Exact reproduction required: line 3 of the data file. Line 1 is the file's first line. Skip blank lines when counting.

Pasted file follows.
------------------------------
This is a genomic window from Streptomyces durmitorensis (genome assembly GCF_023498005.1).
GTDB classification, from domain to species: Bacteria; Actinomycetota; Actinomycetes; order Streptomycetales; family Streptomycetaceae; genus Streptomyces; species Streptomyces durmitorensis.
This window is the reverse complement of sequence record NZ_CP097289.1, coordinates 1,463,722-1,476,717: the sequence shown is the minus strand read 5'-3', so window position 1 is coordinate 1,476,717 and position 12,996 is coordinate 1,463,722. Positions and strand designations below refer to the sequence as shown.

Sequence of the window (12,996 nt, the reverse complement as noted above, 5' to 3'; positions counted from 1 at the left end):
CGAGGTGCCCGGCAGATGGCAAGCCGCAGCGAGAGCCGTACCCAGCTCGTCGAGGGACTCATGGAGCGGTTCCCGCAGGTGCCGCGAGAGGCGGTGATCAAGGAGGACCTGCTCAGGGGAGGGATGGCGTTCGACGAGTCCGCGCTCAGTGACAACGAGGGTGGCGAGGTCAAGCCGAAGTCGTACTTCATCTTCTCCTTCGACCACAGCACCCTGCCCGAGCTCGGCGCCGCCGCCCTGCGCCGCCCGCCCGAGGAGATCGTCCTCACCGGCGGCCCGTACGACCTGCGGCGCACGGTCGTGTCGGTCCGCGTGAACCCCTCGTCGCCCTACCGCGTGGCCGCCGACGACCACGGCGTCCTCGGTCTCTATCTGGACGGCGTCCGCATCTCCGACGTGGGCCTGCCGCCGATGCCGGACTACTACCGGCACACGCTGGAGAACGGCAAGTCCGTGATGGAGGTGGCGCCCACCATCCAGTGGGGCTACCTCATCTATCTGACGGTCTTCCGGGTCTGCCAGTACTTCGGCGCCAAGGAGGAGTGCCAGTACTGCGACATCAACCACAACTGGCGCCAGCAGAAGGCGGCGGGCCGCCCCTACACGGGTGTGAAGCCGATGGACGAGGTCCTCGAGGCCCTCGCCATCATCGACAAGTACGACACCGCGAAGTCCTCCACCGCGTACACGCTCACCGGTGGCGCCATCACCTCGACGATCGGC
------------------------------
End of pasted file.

This window is the reverse complement of sequence record NZ_CP097289.1, coordinates 1,463,722-1,476,717: the sequence shown is the minus strand read 5'-3', so window position 1 is coordinate 1,476,717 and position 12,996 is coordinate 1,463,722. Positions and strand designations below refer to the sequence as shown.